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Neurological Complications of Cervical Laminoplasty for Patients With Ossification of the Posterior Longitudinal Ligament—A multi-Institutional Retrospective Study

Seichi, Atsushi MDa; Hoshino, Yuichi MDa; Kimura, Atsushi MDa; Nakahara, Shinnosuke MDb; Watanabe, Masahiko MDc; Kato, Tsuyoshi MDd; Ono, Atsushie; Kotani, Yoshihisa MDf; Mitsukawa, Mamoru MDg; Ijiri, Kosei MDh; Kawahara, Norio MDi; Inami, Satoshi MDj; Chikuda, Hirotaka MDk; Takeshita, Katsushi MDk; Nakagawa, Yukihiro MDl; Taguchi, Toshihikom; Yamazaki, Masashi MDn; Endo, Kenji MDo; Sakaura, Hironobu MDp; Uchida, Kenzo MDq; Kawaguchi, Yoshiharu MDr; Neo, Masashi MDs; Takahashi, Masahito MDt; Harimaya, Katsumi MDu; Hosoe, Hideo MDv; Imagama, Shiro MDw; Taniguchi, Shinichiro MDx; Ito, Takui MDy; Kaito, Takashi MDz; Chiba, Kazuhiro MDaa; Matsumoto, Morio MDaa; Toyama, Yoshiaki MDaa

doi: 10.1097/BRS.0b013e3181fda7fa
Clinical Case Series

Study Design. Retrospective multi-institutional study.

Objective. To investigate the incidence of neurological deficits after cervical laminoplasty for ossification of the posterior longitudinal ligament (OPLL).

Summary of Background Data. According to analysis of long-term results, laminoplasty for cervical OPLL has been reported as a safe and effective alternative procedure with few complications. However, perioperative neurological complication rates of laminoplasty for cervical OPLL have not been well described.

Methods. Subjects comprised 581 patients (458 men and 123 women; mean age: 62 ± 10 years; range: 30–86 years) who had undergone laminoplasty for cervical OPLL at 27 institutions between 2005 and 2008. Continuous-type OPLL was seen in 114, segmental-type in 146, mixed-type in 265, local-type in 24, and not judged in 32 patients. Postoperative neurological complications within 2 weeks after laminoplasty were analyzed in detail. Cobb angle between C2 and C7 (C2/C7 angle), maximal thickness, and occupying rate of OPLL were investigated. Pre- and postoperative magnetic resonance imaging was performed on patients with postoperative neurological complications.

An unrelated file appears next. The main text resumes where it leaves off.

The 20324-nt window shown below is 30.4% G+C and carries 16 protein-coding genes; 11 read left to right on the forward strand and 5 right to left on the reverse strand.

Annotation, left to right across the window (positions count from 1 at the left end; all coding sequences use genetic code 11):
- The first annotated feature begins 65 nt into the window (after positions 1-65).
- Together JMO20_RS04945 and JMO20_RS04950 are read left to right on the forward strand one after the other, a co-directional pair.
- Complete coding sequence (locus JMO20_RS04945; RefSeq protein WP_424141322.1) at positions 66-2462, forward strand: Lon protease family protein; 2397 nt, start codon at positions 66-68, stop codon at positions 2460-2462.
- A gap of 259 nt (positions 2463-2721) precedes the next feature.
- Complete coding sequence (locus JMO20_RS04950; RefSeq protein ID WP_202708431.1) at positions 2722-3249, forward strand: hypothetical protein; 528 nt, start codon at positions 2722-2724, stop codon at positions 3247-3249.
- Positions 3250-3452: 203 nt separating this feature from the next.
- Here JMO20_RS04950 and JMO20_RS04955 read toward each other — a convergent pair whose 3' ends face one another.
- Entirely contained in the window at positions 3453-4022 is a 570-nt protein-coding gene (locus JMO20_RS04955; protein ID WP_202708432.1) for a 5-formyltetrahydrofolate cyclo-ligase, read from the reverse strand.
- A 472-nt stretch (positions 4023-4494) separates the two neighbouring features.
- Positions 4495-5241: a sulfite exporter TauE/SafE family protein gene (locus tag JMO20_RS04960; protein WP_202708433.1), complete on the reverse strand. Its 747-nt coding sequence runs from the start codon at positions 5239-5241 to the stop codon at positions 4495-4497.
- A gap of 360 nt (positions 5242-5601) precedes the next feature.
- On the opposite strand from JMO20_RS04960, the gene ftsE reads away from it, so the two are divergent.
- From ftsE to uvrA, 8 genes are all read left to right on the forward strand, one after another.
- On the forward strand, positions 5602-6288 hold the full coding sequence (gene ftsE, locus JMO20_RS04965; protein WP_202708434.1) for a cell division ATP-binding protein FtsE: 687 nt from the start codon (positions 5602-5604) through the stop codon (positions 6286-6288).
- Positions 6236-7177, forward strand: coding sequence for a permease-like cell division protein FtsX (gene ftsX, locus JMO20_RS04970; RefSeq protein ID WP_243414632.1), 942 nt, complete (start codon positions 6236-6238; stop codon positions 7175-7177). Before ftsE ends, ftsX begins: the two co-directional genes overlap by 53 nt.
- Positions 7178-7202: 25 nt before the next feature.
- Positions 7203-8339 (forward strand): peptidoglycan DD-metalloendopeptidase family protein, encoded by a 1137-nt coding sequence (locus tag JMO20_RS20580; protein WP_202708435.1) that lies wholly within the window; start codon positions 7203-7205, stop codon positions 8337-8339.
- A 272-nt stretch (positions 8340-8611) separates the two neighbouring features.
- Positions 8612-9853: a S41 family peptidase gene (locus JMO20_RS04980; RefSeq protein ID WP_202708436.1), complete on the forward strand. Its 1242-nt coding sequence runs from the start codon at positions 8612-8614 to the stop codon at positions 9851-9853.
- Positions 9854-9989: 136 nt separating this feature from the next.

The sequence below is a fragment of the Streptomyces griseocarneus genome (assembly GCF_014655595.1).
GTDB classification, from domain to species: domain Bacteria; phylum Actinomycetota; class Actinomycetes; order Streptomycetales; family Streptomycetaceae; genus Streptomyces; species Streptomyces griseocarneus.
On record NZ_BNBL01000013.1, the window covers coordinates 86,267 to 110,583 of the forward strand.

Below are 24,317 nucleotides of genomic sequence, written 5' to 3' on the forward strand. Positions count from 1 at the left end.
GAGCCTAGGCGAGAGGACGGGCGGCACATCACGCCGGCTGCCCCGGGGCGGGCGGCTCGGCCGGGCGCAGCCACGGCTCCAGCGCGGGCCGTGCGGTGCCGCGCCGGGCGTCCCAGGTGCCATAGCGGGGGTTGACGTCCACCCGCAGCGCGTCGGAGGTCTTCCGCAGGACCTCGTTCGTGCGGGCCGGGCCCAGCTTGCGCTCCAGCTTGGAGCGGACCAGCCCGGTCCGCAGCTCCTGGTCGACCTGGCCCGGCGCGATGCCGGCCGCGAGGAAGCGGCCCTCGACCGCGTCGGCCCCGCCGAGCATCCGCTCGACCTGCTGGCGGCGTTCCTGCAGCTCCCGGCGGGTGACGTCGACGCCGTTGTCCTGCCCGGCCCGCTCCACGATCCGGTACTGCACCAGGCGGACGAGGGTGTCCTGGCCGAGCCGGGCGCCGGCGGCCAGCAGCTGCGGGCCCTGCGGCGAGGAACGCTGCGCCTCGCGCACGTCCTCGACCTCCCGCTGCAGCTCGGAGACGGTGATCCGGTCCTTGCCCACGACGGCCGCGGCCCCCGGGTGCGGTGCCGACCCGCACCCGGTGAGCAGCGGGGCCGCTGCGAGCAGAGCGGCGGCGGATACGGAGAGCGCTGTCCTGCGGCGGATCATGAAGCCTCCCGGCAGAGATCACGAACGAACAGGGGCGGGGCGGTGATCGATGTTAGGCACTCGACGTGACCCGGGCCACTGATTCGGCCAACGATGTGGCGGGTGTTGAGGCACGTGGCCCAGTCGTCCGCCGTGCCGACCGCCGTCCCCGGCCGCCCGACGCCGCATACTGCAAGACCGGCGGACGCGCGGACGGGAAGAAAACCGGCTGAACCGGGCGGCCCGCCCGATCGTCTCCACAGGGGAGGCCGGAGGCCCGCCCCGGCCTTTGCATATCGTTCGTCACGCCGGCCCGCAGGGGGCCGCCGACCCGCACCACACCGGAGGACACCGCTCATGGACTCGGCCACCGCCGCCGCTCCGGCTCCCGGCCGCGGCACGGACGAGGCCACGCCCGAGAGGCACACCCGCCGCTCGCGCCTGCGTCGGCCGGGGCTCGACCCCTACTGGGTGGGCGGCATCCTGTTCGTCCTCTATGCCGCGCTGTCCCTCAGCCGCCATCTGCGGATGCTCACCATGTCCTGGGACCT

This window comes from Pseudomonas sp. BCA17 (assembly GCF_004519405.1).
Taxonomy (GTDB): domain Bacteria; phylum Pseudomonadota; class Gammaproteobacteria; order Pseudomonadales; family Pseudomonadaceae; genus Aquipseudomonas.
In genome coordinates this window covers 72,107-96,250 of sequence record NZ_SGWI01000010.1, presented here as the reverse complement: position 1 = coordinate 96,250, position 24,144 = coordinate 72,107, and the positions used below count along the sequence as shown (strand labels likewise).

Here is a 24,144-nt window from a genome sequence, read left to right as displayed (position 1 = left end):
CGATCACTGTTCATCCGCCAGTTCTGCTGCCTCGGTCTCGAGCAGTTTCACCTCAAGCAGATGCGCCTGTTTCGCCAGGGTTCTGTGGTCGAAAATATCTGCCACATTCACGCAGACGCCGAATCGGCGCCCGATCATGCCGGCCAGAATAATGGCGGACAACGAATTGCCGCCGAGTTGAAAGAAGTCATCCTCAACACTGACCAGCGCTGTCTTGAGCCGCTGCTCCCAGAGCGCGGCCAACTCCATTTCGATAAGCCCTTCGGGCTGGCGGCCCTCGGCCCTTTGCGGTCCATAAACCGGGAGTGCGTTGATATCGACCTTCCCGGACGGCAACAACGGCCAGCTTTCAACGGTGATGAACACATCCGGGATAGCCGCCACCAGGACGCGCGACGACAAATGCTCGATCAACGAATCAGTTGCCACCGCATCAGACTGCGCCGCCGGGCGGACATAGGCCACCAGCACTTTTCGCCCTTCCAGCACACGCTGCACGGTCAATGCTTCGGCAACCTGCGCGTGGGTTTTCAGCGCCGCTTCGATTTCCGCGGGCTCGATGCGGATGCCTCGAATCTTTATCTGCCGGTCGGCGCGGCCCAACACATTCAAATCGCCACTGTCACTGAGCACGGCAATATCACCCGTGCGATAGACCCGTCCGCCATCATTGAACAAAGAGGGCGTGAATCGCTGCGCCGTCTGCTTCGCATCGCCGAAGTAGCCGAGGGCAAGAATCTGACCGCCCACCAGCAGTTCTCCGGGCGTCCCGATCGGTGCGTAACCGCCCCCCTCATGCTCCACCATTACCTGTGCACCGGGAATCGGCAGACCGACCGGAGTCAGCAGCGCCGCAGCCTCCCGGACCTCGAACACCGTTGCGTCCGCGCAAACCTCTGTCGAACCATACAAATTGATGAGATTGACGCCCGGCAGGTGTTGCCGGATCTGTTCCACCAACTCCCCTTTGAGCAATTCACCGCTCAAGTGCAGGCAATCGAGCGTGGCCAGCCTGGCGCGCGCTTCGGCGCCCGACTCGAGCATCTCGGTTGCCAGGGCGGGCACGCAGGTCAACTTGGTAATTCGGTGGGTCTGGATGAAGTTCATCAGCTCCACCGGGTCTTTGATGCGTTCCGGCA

Results. Open-door laminoplasty was conducted in 237, double-door laminoplasty in 311, and other types of laminoplasty in 33 patients. Deterioration of lower-extremity function occurred after laminoplasty in 18 patients (3.1%). Causes of deterioration were epidural hematoma in 3, spinal cord herniation through injured dura mater in 1, incomplete laminoplasty due to vertebral artery injury while making a trough in 1, and unidentified in 13 patients. Prevalence of unsatisfactory recovery not reaching preoperative level by 6-month follow-up was 7/581 (1.2%). Mean occupying rate of OPLL for patients with deteriorated lower-extremity function was 51.2 ± 13.6% (range, 21.0%–73.3%), significantly higher than the 42.3 ± 13.0% for patients without deterioration. OPLL thickness was also higher in patients with deterioration (mean, 6.6 ± 2.2 mm) than in those without deterioration (mean, 5.7 ± 2.0 mm). No significant difference in C2/C7 lordotic angle was seen between groups.